The Quality of the Dialogue is Everything
It’s the quality of conversation in your organisation that determines the quality of everything you create, and how everyone feels about it.
When you’re making a cake, you usually pay a lot of attention to what goes into it.
And depending on what the cake is for, you might make slightly different choices.
If you‘re in a hurry and very hungry, you may just chuck in whatever you have in the cupboards and hope for the best.
But the chances are, you won’t get amazing results.
You might fill that hole in your stomach, but maybe you won’t stay full for long or you might feel a little bloated afterwards.
If instead you’re hoping to impress your guests, with a delicious, rich, or maybe super-healthy treat, you’d do things differently.
You’d probably take your time, source high quality ingredients and make sure you’ve read the recipe properly.
And the care and attention that goes into it will be totally apparent to the people who you put it in front of.
This (slightly overblown) metaphor is typical of what goes on in most organisations around conversation.
We pay a lot of attention to getting things done — ticking tasks off lists, holding meetings about important decisions, responding to emails in time, delivering reports to stakeholders.
But we pay very little attention to the most critical ingredient of every aspect in organisational life.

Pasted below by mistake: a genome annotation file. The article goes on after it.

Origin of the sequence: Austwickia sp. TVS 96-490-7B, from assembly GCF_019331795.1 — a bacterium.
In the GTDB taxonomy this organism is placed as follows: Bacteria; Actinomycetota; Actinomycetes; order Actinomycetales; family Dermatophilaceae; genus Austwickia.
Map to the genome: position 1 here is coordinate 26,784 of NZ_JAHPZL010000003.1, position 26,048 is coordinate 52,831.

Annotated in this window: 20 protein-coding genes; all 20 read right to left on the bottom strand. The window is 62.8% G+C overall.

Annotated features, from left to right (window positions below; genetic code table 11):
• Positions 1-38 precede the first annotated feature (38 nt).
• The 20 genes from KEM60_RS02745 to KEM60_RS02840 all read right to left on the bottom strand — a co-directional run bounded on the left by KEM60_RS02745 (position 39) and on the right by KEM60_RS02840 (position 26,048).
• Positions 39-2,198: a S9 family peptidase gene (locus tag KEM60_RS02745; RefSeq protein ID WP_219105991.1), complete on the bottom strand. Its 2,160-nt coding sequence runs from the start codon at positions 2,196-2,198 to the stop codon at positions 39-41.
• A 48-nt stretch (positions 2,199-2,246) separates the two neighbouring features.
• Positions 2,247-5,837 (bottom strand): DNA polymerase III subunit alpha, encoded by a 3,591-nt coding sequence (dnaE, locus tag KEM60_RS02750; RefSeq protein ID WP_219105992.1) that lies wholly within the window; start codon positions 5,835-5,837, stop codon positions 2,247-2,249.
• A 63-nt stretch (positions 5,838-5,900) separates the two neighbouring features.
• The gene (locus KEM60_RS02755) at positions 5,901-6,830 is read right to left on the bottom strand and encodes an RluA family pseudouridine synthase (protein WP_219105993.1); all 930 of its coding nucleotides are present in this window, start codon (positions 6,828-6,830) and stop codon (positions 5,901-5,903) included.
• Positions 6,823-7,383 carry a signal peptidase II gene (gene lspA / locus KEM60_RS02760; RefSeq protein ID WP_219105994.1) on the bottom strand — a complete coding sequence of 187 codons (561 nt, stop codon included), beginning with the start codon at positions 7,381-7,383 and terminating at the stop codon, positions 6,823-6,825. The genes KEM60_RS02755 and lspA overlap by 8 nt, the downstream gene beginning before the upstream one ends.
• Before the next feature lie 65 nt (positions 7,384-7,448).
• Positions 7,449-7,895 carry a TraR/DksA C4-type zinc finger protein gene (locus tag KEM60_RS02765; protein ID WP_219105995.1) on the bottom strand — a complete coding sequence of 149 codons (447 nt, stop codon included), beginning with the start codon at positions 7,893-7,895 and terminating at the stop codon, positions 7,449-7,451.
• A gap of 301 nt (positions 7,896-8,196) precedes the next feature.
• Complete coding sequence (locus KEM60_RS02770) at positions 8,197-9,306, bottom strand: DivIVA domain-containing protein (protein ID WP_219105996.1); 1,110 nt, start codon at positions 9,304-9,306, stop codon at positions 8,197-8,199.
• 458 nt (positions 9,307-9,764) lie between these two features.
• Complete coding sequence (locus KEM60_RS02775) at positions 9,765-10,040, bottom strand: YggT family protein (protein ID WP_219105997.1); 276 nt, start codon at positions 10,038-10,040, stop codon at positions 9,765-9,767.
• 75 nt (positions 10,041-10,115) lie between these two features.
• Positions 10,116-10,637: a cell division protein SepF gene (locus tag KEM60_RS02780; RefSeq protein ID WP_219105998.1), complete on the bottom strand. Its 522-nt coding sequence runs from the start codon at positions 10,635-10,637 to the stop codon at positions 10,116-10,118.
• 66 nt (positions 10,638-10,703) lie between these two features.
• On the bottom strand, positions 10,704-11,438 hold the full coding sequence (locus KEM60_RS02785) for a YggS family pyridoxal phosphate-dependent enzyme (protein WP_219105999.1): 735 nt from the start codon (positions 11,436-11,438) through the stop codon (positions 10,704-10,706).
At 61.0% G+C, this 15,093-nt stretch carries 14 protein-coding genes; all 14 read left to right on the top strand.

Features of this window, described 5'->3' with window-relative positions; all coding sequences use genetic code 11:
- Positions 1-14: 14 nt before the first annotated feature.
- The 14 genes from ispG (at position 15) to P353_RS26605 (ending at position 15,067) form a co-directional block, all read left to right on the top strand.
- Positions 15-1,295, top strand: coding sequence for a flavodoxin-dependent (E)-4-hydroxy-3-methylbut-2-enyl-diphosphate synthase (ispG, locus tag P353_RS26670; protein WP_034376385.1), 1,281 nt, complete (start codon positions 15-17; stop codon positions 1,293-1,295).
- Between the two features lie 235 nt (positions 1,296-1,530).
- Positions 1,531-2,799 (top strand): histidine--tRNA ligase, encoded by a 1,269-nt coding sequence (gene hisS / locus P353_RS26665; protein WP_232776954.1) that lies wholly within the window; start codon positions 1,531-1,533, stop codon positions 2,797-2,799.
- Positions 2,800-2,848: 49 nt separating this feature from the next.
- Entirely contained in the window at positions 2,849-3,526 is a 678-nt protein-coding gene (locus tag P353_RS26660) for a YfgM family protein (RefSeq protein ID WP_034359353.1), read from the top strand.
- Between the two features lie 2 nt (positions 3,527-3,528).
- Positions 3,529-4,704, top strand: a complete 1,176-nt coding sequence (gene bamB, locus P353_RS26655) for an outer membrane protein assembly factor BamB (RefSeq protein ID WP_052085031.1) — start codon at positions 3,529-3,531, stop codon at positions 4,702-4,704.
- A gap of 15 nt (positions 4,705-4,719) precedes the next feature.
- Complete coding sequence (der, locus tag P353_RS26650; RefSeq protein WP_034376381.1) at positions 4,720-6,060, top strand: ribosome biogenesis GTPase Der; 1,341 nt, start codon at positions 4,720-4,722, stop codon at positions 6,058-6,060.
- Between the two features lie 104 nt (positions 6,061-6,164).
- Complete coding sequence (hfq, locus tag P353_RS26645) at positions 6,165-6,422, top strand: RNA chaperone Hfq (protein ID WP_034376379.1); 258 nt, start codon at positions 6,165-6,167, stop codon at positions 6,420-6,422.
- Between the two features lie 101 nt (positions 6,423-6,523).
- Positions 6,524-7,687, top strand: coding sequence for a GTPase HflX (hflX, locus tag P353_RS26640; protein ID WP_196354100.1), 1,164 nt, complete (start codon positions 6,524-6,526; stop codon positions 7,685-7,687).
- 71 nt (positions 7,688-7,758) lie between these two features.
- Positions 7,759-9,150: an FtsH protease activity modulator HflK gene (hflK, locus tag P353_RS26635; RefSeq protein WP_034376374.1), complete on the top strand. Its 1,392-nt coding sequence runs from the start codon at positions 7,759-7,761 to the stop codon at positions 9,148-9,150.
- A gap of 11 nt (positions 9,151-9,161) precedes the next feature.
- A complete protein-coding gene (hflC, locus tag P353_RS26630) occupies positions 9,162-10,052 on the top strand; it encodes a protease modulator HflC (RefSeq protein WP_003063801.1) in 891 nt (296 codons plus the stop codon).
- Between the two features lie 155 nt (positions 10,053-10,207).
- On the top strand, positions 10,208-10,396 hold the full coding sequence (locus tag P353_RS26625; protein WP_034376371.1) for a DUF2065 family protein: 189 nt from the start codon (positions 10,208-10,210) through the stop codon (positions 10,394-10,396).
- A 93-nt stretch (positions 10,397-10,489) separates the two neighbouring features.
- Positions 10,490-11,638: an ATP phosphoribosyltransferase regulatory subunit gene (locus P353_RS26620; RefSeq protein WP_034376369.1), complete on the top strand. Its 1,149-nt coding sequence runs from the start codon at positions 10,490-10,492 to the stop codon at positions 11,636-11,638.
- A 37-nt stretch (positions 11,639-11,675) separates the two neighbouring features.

The quality of the dialogue.
Beyond the quality of our thinking, it’s the ultimate determinant of the quality of what we produce.
In fact, even the smartest thinking is meaningless if we’re not taking care over the conversations we have with our colleagues.
From the quality of the decisions we make, to the level of trust between members of a senior team, if we can’t take time to develop our ability to have conversations that matter, we’ll see it in the results we get.
Ironically, while we invest a lot of time and energy in trying to shore up results that we’ll have little-t0-no influence over, communication is one of the very few things where we have total control.
Here are a few aspects of what I think creates high quality dialogue.
Valuing healthy conflict vs seeking consensus
It’s natural to try and avoid conflict — but it’s not productive. Conflict comes from difference — of opinion, personality type, values etc. An organisation is the sum of it’s differences and its success relies on the ability to harness the value of that difference.
All our ideas need direct critique and analysis. Innovation is only possible when we can hear and integrate challenging new perspectives. Complex problems can only be solved through gathering seemingly opposing points of view and being able to hold them in balance.
In short, we need to be able to argue well, without it getting personal.
If we instead constantly seek agreement out of fear of conflict, there are two major consequences:
- Valuable insight and information gets missed, which would come out if more time and respect is given to being in healthy conflict.
- People aren’t able to fully commit to the decisions that are made, as they haven’t been able to fully air their concerns.
Healthy conflict — as opposed to unhealthy —is where we’re focusing on the issue, not on our opinion of other people, and when we engage in debate because we’re genuinely passionate about the outcome, not because we have to ‘win’ the argument.
It requires a level of maturity and trust, that has to be nurtured.